It will be noticed that the key block of oak near the top of the poles is made extremely long, and then is secured by means of a transverse bolt. This is made deep in order to reduce any tendency for it to twist when the poles are under had, because if this occurred it would have the effect of forcing the poles apart at the top.
The particular pole line illustrated in Fig. 1 is for a 20,000 volt double circuit carrying 0.025 square inch conductors. The insulators used are of the brown pot variety, treble petticoated, and a special arrangement, used in some parts of this line for tying the wires to the insulator, will be noticed in the illustration. This particular line traverses a route of 2.1 miles and so far has been immune from breakdown.
One of the troubles which has been experienced has been the enterprise of small boys who regard any pole as an invitation to exhibit their climbing powers, and a notice has, therefore, to be placed on each pole that the wires are dangerous, and in addition barbed iron wire is wound round the poles at such a height as not to constitute danger to any ordinary passer-by, but to be effective enough to keep off climbing intruders. The line is, at any point where there is a probability of its falling to the damage of passers-by, put to earth by means of the channel strips, which will be noticed in the first illustration. These constitute a valuable means of protection, inasmuch as should any wire break, the loose ends would immediately drag the wires in close proximity with the porcelain insulators down to the catches and immediately put them to earth through the channel iron support and earth wire attached to the pole.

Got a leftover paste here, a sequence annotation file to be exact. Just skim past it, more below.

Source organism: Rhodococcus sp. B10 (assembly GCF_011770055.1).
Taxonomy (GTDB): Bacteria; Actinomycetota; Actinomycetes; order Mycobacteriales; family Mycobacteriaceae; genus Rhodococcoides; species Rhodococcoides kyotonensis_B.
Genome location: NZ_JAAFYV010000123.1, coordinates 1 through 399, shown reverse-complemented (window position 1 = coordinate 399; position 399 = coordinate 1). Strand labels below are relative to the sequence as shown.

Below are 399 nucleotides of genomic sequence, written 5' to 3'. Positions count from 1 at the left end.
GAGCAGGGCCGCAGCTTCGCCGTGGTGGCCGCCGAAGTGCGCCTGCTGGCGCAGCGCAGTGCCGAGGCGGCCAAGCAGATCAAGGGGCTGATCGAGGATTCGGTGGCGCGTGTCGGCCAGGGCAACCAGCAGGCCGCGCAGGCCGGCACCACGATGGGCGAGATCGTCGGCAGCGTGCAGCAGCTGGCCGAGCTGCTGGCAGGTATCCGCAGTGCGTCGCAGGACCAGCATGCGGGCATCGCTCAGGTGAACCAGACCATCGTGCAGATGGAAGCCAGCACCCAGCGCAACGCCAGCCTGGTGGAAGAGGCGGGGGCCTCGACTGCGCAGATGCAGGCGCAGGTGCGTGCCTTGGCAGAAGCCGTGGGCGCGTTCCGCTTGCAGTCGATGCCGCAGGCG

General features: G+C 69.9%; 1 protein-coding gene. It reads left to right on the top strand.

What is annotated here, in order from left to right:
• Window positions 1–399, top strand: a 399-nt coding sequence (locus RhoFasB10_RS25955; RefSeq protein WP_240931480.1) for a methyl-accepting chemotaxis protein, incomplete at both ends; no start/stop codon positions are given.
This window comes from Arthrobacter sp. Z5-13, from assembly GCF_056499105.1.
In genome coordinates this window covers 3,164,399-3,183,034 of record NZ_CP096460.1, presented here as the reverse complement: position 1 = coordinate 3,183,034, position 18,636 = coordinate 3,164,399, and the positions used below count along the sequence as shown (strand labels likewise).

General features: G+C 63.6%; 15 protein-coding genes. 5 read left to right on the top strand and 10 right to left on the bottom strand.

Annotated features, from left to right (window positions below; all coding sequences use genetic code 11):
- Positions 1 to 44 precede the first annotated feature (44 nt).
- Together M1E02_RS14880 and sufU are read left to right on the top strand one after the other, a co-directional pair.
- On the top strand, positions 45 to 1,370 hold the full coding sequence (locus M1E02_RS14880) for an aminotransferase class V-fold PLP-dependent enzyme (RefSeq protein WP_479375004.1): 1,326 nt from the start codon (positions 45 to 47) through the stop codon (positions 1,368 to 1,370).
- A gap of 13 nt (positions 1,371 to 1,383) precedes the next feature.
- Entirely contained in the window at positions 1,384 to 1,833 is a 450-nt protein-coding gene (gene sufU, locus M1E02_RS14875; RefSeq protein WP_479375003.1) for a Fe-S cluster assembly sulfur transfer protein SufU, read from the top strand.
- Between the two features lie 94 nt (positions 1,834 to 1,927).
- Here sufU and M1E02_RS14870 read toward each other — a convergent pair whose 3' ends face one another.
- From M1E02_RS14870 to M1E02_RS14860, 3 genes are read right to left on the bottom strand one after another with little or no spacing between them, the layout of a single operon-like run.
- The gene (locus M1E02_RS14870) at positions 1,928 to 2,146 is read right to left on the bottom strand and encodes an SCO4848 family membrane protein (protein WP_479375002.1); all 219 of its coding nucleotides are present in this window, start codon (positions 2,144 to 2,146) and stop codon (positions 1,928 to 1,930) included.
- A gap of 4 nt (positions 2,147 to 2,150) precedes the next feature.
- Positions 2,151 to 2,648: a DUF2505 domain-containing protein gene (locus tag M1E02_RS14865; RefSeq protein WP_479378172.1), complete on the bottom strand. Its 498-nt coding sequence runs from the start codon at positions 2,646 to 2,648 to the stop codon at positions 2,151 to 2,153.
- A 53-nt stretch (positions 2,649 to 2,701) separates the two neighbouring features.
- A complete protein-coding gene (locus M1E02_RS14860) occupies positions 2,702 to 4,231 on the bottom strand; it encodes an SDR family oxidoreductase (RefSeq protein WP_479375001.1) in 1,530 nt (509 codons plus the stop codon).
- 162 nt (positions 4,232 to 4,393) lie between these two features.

The second illustration gives another example of a 20,000 volt pole line carrying 0.10 square inch copper line wires, and No. 13 S.W.G. telephone wires. This pole line runs to Hartlepool along 5 ¾ miles of route. The arrangement of shackle insulators on the pole nearest the foreground will be noticed.
Reference has been made to the usual means of earthing pole line circuits in case of breakage. Where, however, additional danger is involved by the passage of wires over roads or over low potential circuits, such as telegraph wires, further precaution is necessary, and the third illustration shows the mode of protection for a 20,000 volt pole line crossing a road. The line wires carried are of 0.05 square inch section, and the ‘H' pole device is used. Surrounding the wires so as to form a metallic basket is arranged a series of conductors efficiently connected to earth so that should one of the wires of the crossing section break, there would be an immediate short circuit to earth. This arrangement is in accordance with the requirements of the Post Office authorities.
Trouble has not hitherto been experienced as the result of wind pressure, altho